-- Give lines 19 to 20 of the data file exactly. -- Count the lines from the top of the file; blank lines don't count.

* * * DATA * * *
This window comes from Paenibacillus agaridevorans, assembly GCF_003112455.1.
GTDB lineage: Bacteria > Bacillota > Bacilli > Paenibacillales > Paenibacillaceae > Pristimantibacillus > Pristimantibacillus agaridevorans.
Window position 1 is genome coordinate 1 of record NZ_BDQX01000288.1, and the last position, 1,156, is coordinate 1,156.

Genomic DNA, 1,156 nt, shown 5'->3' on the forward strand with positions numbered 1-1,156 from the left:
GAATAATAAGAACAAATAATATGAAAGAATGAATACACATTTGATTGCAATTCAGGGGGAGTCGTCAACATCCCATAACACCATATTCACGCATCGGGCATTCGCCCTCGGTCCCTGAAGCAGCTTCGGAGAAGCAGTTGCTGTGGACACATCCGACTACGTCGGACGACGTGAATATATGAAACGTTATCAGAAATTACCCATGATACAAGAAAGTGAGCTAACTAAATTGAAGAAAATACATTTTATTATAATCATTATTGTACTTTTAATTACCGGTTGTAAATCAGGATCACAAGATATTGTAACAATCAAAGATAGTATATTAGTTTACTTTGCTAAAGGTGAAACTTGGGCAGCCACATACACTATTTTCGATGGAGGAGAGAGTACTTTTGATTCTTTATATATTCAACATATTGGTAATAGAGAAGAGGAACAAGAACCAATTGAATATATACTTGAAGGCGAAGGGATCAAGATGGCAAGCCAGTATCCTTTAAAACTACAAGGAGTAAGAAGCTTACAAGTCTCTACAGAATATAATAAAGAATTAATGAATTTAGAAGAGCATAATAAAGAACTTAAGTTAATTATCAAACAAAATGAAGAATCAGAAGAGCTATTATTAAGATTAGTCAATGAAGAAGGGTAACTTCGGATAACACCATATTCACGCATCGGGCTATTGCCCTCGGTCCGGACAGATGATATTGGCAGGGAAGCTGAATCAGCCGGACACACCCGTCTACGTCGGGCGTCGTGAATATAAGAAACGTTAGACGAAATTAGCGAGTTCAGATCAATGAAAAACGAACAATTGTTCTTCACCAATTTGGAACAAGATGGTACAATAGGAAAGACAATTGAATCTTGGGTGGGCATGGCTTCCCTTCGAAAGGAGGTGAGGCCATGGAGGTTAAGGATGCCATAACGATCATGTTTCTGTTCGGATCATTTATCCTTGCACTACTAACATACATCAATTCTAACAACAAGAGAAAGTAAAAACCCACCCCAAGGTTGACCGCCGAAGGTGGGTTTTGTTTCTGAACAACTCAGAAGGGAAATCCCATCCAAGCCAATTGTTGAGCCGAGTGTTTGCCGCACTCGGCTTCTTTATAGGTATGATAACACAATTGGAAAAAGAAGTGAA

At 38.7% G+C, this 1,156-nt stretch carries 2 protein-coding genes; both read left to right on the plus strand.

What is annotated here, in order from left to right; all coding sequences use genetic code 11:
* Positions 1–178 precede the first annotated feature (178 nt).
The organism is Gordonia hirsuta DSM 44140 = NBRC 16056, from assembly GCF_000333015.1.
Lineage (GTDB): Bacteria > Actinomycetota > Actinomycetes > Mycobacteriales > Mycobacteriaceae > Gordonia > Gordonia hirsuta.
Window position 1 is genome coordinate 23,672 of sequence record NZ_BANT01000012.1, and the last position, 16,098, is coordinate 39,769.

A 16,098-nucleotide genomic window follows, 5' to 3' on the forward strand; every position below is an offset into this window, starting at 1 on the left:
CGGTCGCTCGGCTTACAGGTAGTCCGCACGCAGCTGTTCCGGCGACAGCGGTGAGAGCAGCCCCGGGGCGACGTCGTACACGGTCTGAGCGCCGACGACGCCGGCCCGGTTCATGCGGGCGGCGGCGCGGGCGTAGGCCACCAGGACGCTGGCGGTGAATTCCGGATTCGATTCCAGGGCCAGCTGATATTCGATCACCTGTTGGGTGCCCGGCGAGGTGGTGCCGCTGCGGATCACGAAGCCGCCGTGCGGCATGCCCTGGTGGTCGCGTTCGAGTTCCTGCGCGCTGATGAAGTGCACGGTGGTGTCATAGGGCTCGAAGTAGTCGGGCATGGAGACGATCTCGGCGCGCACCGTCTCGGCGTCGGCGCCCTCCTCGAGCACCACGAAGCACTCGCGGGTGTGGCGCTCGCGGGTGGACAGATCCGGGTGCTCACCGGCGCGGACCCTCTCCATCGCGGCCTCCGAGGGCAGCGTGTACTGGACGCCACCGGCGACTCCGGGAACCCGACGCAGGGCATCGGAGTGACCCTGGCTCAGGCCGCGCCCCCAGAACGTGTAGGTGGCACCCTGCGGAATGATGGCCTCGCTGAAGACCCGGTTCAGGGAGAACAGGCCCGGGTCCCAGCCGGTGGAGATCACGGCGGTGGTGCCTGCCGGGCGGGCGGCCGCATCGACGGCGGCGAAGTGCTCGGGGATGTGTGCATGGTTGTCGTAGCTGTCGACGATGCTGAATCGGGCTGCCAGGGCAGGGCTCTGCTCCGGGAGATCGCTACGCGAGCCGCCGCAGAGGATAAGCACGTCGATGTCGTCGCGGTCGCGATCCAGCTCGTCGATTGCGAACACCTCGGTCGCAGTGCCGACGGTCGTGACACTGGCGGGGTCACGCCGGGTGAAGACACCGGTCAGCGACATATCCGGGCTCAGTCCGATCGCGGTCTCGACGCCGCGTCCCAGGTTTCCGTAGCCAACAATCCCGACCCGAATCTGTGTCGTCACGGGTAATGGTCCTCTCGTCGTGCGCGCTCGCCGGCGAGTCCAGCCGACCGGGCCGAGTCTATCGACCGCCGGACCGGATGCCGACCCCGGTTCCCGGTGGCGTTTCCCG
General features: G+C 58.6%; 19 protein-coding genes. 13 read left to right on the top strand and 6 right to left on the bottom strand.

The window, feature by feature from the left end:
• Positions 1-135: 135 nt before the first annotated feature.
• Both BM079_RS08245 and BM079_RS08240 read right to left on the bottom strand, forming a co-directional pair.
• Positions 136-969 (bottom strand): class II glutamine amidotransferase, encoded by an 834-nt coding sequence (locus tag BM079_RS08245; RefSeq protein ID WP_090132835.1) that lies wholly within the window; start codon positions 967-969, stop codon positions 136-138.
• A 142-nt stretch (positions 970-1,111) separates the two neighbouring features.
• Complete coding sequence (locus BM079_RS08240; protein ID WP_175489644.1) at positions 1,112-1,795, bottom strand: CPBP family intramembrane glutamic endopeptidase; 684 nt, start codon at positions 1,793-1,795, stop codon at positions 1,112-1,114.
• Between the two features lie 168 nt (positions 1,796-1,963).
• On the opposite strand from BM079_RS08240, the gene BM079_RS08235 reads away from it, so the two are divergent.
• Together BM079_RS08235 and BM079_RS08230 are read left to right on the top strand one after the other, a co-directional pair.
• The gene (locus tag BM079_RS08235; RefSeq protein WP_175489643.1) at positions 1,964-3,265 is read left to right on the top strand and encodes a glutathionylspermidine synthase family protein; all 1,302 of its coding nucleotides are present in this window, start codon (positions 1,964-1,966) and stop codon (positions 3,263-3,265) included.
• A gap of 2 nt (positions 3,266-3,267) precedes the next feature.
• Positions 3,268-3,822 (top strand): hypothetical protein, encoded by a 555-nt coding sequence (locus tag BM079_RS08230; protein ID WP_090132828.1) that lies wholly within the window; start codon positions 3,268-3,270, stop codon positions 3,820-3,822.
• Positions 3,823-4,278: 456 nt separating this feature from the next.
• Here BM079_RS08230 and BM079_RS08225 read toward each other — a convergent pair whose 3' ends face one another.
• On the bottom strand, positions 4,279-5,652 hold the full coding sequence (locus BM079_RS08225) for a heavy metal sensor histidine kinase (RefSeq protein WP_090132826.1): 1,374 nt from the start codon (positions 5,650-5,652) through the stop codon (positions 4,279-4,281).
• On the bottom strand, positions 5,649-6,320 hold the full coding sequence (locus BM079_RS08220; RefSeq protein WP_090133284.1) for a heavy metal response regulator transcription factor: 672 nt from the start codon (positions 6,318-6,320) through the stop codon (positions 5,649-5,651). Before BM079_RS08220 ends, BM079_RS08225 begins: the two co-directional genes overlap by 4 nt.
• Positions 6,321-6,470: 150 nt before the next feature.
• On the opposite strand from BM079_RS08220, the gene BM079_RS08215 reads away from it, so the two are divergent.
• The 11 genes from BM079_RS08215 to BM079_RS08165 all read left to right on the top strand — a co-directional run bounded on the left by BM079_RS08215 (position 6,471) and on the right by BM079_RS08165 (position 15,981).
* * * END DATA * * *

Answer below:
• A 142-nt stretch (positions 970-1,111) separates the two neighbouring features.
• Complete coding sequence (locus BM079_RS08240; protein ID WP_175489644.1) at positions 1,112-1,795, bottom strand: CPBP family intramembrane glutamic endopeptidase; 684 nt, start codon at positions 1,793-1,795, stop codon at positions 1,112-1,114.